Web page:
Tom D'Alonzo, Genvec, Inc.
What we do at Genvec is start with a virus and declaw it. We do that by pulling out part of its genome and putting human DNA in its place. Then we grow it in commercial quantities that represent possible products. In developing the intellectual property of our business, we concentrate on what to take out of the virus and what to put back into the virus, and perhaps most important—having removed part of its genome—we need to figure out what is required in cell lines to replicate the modified virus, that is, how to grow it. Our objective is to produce a clinical preparation that will meet Food and Drug Administration specifications for use in humans. It is a fairly daunting exercise. The progress that has been made on this in just the last couple of years is striking. I think it is naive to consider gene therapy in any context other than traditional drug development. We should expect a series of generational improvements, in terms of filing patents, in the products that are developed.
Ultimately, we are looking at the clinical application of our virus technology. For us, it has initially been in cystic fibrosis. Within the next few weeks, we hope to start a clinical trial with colon cancer metastatic to the liver through which we expect to improve the performance characteristics of the vectors being used for gene therapy and to add to our understanding of how these vectors work.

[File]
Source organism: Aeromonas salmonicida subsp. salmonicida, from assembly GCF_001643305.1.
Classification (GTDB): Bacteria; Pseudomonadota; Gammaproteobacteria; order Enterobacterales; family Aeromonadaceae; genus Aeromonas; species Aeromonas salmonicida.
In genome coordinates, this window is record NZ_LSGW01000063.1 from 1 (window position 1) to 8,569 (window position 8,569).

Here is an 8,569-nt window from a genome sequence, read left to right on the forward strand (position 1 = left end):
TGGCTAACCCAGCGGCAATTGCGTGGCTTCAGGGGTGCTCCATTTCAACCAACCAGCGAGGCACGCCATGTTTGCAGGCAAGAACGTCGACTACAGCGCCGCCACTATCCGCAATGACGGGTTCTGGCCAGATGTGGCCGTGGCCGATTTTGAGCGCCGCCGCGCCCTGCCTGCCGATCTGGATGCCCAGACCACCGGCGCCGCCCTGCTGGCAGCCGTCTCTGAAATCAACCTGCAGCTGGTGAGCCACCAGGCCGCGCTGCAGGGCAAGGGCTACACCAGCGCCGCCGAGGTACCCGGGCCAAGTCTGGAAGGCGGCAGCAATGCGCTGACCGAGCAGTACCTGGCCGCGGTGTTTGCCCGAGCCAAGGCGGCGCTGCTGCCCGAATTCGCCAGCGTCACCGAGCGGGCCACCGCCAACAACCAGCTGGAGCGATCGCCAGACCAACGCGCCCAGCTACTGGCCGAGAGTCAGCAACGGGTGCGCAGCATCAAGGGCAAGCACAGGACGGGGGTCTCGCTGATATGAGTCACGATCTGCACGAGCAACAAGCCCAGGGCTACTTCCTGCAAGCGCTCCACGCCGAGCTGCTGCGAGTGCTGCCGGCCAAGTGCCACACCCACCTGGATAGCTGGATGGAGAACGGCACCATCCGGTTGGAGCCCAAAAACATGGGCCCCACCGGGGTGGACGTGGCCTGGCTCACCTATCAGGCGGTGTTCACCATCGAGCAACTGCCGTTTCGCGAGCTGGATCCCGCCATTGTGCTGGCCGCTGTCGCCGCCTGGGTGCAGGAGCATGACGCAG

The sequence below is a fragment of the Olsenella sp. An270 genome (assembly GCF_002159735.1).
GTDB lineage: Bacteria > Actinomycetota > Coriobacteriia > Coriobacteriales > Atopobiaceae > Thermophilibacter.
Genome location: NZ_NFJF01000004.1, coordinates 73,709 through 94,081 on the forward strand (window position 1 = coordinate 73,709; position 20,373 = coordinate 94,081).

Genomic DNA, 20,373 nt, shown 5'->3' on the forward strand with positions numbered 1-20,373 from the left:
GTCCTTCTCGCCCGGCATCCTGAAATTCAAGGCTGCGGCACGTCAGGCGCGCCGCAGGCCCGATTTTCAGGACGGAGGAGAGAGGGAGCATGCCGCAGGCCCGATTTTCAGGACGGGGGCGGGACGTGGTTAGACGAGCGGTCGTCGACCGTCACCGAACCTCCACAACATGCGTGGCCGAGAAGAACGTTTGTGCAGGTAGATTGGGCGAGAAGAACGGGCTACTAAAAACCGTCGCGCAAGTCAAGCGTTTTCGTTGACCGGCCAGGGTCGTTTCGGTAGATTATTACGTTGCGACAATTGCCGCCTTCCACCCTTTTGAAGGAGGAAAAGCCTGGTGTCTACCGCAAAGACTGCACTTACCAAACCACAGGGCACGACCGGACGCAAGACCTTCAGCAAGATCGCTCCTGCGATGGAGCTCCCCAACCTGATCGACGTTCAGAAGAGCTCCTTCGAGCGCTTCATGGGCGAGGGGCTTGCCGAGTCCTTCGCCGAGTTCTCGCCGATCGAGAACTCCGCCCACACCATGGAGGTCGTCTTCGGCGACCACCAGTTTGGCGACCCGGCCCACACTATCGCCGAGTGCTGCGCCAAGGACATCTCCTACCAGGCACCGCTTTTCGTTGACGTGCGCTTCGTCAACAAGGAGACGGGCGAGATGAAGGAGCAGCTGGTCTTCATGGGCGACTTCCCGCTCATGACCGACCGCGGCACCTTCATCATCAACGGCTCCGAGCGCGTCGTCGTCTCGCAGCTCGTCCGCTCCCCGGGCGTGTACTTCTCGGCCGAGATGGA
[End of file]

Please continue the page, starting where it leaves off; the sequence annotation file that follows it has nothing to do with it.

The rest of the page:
Venture capital is a greater asset in the United States than anywhere else in the world. It provides the engine for the biotechnology companies that are reviving up across the United States. In the biotechnology industry, venture capitalists perform the service of identifying potential technologies that might be too underdeveloped, too underadvertised to attract the interest of the larger companies, or too far outside their technology area to induce them to displace ongoing research programs and businesses. A venture capitalist sees that as an opportunity that begins with assessment of the technology. Are there other technologies with which it might compete? How does it relate to the overall market? What about the proprietary estate that surrounds it? Is it something that can be developed, progressed, and finally made into a business? More than any other country in the world, the United States has the ability to pull in venture capital from various sources, tie it up for 10 years with the understanding that there are going to be occasional conspicuous failures, and return enough of a gain to a pension fund or investor to attract more money to invest in the cycle. Venture capitalists take on the risk and invest in a small company. They enlist people to envision how the business is going to be formed and developed. They might spend a bit